Monday, September 23, 2013

My Favorite TechDirt Posts

The excellent blog TechDirt, which covers intellectual property issues, flattered me by asking for my favorite TechDirt posts of the week.  My thoughts include:

"If we can lose hundreds of thousands of people a year to guns and cars and cigarettes with no impact at all on national security, how can it be that something like the Boston Marathon bombing, as tragic as it was, was a national security event?"

Read the whole thing here.  I think you'll enjoy TechDirt.

1 comment:

editor said...

There is a strange psychological phenomenon attached to the lethality of terrorism. Low statistical probability of ever experiencing it; high level of anxiety over it. Driving is quite a bit more dangerous than al Qaeda to the average American.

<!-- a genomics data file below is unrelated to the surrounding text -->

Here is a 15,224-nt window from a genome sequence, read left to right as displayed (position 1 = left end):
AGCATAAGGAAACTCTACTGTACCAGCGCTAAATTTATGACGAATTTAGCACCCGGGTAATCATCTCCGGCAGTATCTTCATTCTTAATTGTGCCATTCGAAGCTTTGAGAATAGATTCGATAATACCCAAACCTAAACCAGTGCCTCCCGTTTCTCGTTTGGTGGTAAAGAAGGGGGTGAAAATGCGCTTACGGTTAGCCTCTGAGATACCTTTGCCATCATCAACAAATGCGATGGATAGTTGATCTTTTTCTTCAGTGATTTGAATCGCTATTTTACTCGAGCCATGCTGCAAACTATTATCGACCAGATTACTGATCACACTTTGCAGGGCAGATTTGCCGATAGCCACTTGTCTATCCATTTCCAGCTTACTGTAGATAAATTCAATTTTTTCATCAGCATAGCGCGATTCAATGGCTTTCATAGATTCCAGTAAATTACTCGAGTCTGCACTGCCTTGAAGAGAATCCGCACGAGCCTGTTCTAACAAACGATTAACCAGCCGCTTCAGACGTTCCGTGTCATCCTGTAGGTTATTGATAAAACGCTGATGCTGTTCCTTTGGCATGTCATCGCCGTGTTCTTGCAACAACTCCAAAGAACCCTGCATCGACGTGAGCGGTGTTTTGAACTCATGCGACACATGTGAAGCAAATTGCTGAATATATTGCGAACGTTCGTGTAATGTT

I also recall an argument I had with a friend who supported the Iraq invasion who opined that in the big scheme of things, our casualties there were small and acceptable. After all, how many people are killed in car accidents each year? When I said he could apply the same logic to the 3,000 deaths of Sept. 11, 2001, he looked at me blankly and then mumbled, "That's different..."

The point is not that we should accept terrorist attacks, but that treating them as existential threats creates an insidious threat potentially much more dangerous than the terrorism itself.

Jim Cornelius